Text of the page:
World Wide Web in Plain English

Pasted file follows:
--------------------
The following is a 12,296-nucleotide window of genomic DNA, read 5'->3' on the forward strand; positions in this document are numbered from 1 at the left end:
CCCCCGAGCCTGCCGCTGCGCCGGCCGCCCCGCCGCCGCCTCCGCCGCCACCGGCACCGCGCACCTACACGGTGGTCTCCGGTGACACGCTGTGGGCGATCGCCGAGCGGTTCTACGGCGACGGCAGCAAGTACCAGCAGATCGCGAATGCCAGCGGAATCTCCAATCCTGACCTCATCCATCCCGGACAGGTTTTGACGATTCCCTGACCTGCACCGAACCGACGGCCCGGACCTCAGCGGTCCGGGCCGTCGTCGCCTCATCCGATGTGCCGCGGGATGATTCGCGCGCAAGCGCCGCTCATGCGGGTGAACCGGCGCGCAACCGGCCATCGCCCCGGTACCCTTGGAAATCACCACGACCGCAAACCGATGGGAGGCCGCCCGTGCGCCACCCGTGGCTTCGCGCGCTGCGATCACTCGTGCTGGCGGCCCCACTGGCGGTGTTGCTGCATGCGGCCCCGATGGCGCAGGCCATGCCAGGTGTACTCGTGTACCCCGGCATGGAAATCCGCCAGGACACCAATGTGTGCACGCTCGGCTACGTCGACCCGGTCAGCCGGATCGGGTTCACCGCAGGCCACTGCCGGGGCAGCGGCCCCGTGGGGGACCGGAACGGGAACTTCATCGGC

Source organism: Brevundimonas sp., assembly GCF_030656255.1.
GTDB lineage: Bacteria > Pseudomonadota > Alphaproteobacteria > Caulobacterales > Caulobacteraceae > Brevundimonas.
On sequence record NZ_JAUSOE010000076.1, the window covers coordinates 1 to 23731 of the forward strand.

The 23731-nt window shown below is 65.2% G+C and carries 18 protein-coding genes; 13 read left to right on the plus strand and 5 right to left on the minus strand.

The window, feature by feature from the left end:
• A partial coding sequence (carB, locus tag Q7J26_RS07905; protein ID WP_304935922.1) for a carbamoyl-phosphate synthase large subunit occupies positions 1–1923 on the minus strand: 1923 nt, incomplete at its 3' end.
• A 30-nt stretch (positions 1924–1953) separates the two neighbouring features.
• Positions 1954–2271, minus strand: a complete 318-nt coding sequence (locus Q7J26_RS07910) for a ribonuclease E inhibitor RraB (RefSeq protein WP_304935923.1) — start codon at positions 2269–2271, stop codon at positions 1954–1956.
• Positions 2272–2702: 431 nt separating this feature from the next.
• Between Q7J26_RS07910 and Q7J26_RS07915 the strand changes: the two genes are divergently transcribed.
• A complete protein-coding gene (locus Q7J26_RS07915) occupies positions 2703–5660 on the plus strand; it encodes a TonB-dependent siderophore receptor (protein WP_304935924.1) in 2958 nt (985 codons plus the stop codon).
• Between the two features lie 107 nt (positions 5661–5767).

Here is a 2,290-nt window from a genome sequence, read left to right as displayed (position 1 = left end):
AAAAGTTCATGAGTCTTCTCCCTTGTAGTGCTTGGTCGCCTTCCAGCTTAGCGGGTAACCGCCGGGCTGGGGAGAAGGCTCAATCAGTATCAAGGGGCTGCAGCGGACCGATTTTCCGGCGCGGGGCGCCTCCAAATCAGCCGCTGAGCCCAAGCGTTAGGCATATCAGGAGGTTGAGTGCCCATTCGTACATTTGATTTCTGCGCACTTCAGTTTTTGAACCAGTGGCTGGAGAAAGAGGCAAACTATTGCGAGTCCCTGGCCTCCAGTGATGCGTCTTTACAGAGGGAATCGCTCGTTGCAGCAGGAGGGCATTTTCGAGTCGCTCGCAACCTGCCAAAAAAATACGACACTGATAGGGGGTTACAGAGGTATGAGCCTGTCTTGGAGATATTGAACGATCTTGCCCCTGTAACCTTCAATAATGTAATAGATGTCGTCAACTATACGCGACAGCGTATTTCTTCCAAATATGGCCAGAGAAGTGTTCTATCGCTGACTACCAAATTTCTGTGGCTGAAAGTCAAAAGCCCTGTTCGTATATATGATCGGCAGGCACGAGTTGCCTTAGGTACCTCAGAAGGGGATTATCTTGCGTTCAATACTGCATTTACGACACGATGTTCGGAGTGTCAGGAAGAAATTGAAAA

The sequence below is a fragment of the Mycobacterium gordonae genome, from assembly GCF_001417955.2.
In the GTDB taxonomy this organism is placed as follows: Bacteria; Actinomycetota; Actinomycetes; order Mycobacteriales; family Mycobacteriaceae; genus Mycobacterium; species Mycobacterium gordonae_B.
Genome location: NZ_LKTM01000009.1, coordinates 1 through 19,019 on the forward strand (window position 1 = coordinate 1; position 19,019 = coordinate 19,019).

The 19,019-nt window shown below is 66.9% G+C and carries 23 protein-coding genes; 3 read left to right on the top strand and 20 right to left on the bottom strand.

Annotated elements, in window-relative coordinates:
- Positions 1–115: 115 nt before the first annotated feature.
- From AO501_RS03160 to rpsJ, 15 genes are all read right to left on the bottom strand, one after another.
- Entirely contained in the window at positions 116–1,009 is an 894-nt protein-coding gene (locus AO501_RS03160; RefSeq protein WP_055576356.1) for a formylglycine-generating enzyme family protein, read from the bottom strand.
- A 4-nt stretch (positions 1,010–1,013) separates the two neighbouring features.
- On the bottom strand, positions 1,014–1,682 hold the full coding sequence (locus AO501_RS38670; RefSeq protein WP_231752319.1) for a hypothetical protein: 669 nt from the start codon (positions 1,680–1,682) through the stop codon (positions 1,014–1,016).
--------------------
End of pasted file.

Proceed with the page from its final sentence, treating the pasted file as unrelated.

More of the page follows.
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First, a quick message from Common Craft. This video comes in versions designed for use in training and education. Find them at CommonCraft.com Have you ever wondered, when you visit a website, where those words and images come from? This is the World Wide Web in Plain English. These days, as long as we have an Internet connection, using the Web is pretty easy. We can visit billions of pages on things from pet alligators to the weather in Holland. To help figure out how it works, let’s pretend we can get really small, follow the wires and explore what makes the Web work. In order to get to the Web, we need a connection from our home or business to the rest of the online world. This usually happens through the phone or cable lines, or even satellite. This connection means that information from around the world can reach our computers. If we could see the connection, the information coming through it would look like little packets of code. It doesn’t make sense to most people. We need a translator, something that turns the packets of code into the words and images we see on a website. For this, we use a web browser. It translates the information and makes it useful to us. But that code has to come from somewhere, right? If we could follow it to its home, we’d see that it’s coming from another computer. Not a regular computer, but one that’s built to make web pages available. It’s called a “server.” The words and images that appear on our screen live here in the server. If there was only one server this would be simple. But there are millions of servers and web pages. We need a way to find a specific page on a specific server. We do this with web addresses. Each server and website has a unique one. As long as we have the right web address, we can visit a page on any server on the Web. The reason we call it a “web” is that all the servers are connected. We can easily jump from one to the other using addresses via our web browser. And we don’t have to remember all the addresses. Web pages use shortcuts or “links” words and images we can click, that direct us to page after page. These links create a web of connections that are easy to navigate. Together, this system makes up the World Wide Web. So, let’s sum it up. To visit a website, we type in a web address or click a link. The information for the website lives on a server. It comes to us as little packets of code, and our web browser translates this code into words, photos, music, videos, and links that help us get things done. Yaaay! I’m Lee LeFever of Common Craft, and this has been the World Wide Web in Plain English. Do you need this for work? Find presentation-quality, unbranded versions of all Common Craft videos at CommonCraft.com.
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